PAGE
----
Inverted Market

DEFINITION of 'Inverted Market'

In the context of options and futures, this is when the current (or short-term) contract prices are higher than the long-term contracts.

BREAKING DOWN 'Inverted Market'

This usually occurs because a good is currently in short supply, which drives up prices in the short term.

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RELATED FAQS
  1. How do the investment risks differ between options and futures?

    Learn what differences exist between futures and options contracts and how each can be used to hedge against investment risk ... Read Answer >>
  2. What is the difference between forward and futures contracts?

    Fundamentally, forward and futures contracts have the same function: both types of contracts allow people to buy or sell ... Read Answer >>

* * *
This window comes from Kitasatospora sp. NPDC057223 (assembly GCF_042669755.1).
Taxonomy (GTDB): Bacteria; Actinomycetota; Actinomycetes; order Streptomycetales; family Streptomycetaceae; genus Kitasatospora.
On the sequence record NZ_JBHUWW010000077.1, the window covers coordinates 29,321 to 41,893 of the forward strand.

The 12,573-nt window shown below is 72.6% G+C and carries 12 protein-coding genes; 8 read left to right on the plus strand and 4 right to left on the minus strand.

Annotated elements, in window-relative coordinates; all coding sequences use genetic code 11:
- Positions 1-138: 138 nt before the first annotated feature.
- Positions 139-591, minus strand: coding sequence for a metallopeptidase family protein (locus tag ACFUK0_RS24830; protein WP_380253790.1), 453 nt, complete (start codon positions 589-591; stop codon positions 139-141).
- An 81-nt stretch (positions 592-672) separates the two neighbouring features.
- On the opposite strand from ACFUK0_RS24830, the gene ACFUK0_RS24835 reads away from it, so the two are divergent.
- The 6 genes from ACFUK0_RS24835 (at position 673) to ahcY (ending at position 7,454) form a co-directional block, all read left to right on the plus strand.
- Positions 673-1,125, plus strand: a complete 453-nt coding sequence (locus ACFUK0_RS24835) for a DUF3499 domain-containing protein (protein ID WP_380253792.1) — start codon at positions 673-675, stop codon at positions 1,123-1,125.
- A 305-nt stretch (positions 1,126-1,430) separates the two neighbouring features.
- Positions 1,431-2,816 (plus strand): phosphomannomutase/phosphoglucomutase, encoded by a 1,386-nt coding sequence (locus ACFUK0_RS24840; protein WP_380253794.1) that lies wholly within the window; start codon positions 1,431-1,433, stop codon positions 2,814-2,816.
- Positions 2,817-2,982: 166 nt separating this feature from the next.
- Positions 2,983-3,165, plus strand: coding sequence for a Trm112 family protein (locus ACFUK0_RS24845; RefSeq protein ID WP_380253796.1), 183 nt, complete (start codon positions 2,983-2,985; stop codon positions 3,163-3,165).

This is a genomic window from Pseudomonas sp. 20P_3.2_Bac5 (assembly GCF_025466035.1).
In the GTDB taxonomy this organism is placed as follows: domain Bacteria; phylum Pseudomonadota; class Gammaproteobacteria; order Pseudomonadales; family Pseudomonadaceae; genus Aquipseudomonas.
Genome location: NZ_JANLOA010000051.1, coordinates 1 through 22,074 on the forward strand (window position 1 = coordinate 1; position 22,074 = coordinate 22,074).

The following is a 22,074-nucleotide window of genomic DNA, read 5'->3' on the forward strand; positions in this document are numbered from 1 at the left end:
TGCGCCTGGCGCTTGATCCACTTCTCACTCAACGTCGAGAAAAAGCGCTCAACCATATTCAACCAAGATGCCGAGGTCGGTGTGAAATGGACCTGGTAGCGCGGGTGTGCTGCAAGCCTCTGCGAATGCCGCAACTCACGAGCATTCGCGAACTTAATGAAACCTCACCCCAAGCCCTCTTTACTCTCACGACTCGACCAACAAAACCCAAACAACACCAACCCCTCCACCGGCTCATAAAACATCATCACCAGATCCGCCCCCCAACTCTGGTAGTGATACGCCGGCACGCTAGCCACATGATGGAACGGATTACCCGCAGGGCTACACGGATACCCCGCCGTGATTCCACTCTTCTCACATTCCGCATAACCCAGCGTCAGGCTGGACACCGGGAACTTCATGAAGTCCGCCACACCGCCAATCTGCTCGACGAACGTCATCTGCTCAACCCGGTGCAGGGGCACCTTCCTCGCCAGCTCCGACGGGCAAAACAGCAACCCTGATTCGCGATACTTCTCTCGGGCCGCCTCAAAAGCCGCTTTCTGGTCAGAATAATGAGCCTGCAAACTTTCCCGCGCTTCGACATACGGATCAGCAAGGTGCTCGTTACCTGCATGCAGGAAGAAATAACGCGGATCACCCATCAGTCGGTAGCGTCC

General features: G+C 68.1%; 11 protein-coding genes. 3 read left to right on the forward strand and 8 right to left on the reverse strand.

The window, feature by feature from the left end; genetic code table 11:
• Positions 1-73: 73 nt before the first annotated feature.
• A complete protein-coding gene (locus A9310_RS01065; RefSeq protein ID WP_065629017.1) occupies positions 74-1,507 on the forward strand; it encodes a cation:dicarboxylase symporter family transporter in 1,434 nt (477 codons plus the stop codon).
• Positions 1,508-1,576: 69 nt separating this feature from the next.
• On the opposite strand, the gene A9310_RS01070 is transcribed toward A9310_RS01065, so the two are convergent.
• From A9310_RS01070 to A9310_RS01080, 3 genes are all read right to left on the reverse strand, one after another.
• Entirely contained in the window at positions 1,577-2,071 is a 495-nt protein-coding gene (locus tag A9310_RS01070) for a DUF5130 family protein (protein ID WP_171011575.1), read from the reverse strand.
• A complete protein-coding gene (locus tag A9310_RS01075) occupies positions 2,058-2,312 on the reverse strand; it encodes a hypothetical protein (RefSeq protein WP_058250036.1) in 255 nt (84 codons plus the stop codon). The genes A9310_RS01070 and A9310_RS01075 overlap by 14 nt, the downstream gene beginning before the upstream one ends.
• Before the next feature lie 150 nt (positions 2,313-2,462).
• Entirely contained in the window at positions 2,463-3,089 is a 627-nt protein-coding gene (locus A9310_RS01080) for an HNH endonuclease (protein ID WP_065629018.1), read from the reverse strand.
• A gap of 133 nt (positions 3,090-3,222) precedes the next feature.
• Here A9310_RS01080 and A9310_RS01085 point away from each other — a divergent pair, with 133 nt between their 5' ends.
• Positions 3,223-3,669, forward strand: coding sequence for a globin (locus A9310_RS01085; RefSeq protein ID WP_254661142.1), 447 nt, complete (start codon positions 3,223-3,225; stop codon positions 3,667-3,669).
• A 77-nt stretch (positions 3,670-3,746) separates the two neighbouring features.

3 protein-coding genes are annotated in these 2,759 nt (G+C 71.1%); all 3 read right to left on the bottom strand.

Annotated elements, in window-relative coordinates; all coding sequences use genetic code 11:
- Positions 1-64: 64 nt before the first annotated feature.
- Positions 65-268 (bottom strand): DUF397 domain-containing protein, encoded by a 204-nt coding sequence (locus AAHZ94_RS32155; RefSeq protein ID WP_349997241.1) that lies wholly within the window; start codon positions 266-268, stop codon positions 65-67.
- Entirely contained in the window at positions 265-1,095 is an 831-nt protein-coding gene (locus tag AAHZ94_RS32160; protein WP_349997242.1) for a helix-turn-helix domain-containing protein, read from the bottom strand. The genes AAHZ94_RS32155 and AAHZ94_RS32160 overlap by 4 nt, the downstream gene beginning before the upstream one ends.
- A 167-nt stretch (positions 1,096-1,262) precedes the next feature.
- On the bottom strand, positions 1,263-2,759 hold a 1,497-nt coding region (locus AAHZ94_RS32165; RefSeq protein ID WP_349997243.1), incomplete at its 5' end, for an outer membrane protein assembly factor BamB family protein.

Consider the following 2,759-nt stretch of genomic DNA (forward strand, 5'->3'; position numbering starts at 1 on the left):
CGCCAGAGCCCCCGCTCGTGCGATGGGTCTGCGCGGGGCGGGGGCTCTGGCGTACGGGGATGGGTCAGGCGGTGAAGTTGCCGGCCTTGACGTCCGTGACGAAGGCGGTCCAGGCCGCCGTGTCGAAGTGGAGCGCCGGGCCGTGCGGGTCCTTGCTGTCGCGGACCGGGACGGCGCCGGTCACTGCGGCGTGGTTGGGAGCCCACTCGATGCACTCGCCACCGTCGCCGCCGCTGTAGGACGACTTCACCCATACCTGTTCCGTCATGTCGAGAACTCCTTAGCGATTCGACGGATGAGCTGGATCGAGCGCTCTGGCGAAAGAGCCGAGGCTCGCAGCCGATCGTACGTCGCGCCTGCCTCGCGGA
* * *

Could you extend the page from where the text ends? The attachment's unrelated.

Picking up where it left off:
3. How can a futures trader exit a position prior to expiration?

    A futures contract is an agreement to buy or sell a commodity at a pre-determined price and quantity at a future date in ... Read Answer >>
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    Learn how the notional value of a futures contract is calculated, and how futures are different from stock since they have ... Read Answer >>
  5. Why do futures' prices converge upon spot prices during the delivery month?

    It's a fairly safe bet that as the delivery month of a futures contract approaches, the future's price will generally inch ... Read Answer >>
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    Every morning before North American stock exchanges begin trading, TV programs and websites providing financial information ... Read Answer >>
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